In the first round of last season’s Western Conference playoffs, the 51-31 Portland Trail Blazers were the 4th seed, while the the 55-27 Memphis Grizzlies were the 5th seed. Yet, despite being the higher seed, Portland started the playoffs on the road. It was the result of the NBA’s awkward playoff seeding rules, which placed each of the three division winners as one of the top four seeds in the conference, but settled home court advantage by record, not seed.

The NBA announced Tuesday that, going forward, the top eight teams in each conference will be seeded for the playoffs based solely upon record, eliminating any advantage for winning a division. This was a logical change for the NBA to make, especially considering some divisions (like the Southwest one, with the Spurs, Rockets, Mavericks, Pelicans, and Grizzlies) are so ludicrously overpowered that they regularly have multiple teams finish with better records than one of the other division winners.

While the NBA didn’t mention anything of the sort, it’s a good bet that this change is a step towards eliminating divisions altogether. Without any playoff seeding advantage, the only difference between divisions now is the schedule they play, and only slightly. Each team shares at least 74 of 82 games with the teams in its conference. Division are arcane, leftover from when teams flew coach and regional rivalries really mattered.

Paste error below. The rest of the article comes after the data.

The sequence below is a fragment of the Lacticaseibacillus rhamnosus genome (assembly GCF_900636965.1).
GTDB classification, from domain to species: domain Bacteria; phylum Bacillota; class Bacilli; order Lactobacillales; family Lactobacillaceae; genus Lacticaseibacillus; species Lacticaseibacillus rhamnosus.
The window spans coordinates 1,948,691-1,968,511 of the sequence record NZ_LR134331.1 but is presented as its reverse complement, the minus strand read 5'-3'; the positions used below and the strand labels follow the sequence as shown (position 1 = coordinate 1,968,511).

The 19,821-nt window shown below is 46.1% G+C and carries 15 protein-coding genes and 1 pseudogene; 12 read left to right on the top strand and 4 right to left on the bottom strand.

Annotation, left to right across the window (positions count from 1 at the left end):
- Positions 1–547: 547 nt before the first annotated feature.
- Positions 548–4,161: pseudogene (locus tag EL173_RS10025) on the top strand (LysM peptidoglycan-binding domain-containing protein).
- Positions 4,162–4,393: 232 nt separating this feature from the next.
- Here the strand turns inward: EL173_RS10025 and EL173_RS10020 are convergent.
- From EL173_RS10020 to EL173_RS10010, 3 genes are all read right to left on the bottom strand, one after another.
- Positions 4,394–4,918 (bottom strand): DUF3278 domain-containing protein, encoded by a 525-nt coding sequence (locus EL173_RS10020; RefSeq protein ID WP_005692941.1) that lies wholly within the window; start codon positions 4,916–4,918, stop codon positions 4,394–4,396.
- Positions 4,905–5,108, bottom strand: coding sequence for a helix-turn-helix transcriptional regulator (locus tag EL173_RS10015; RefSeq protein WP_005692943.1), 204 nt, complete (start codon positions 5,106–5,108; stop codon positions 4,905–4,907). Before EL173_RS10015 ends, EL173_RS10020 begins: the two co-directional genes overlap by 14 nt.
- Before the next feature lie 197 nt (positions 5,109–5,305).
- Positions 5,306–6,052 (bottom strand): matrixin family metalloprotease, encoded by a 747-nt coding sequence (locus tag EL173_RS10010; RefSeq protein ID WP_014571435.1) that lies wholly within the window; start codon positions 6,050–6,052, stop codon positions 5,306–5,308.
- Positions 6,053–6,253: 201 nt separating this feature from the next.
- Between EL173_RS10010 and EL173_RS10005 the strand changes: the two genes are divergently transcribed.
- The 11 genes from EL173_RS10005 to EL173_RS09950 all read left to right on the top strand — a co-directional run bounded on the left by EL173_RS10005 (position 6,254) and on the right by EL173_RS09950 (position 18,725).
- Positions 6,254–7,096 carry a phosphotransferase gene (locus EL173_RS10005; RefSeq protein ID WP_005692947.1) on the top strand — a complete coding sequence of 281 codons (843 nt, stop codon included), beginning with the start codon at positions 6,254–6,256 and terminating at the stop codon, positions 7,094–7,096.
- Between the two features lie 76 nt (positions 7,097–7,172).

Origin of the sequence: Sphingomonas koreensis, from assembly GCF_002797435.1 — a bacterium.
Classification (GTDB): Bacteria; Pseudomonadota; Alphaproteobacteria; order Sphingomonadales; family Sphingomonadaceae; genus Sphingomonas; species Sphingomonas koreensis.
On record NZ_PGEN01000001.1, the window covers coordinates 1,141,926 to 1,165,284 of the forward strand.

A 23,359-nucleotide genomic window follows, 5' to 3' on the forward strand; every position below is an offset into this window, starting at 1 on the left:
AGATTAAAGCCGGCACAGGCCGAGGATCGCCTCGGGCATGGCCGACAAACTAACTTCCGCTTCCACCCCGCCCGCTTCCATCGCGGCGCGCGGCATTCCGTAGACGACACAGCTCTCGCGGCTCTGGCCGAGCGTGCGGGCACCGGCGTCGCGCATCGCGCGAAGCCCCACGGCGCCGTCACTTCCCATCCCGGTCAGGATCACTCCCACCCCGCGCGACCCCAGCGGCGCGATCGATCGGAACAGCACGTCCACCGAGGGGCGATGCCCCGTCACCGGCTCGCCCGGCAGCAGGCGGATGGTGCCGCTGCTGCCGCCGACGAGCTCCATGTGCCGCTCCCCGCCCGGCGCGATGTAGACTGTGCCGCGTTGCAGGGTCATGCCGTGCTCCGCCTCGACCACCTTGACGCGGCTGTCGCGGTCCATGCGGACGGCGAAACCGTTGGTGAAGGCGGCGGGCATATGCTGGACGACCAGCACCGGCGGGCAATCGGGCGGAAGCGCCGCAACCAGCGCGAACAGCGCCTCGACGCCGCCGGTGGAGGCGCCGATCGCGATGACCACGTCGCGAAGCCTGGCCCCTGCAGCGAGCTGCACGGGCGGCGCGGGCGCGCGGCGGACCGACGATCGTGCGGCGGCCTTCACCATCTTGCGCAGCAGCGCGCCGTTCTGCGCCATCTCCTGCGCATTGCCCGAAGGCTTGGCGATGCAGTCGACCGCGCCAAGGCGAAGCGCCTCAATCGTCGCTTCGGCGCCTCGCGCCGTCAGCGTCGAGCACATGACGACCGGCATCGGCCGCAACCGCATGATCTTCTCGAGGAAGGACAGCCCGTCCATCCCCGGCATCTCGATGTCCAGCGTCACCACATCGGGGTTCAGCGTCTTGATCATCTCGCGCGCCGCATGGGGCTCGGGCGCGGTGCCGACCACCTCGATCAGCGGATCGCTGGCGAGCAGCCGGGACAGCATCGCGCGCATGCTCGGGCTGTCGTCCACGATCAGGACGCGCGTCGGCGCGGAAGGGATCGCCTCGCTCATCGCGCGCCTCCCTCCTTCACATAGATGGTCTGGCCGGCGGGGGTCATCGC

The fun question is whether or not the NBA should eliminate conferences. I say yes! Teams are already flying all across the country, and the NBA has repeatedly said that it would like an entire division based in Europe one day; clearly they think the players can deal with additional travel. During the “Western” Conference playoffs this year, the NBA champion Golden State Warriors beat teams in New Orleans, Memphis, and Houston. If you check out a map, you’ll see that those teams are all much closer to the East Coast than West. Eliminating conferences also eliminates travesties like having to watch the 38-44 Nets in the playoffs instead of the Russ Westbrook-led Thunder.

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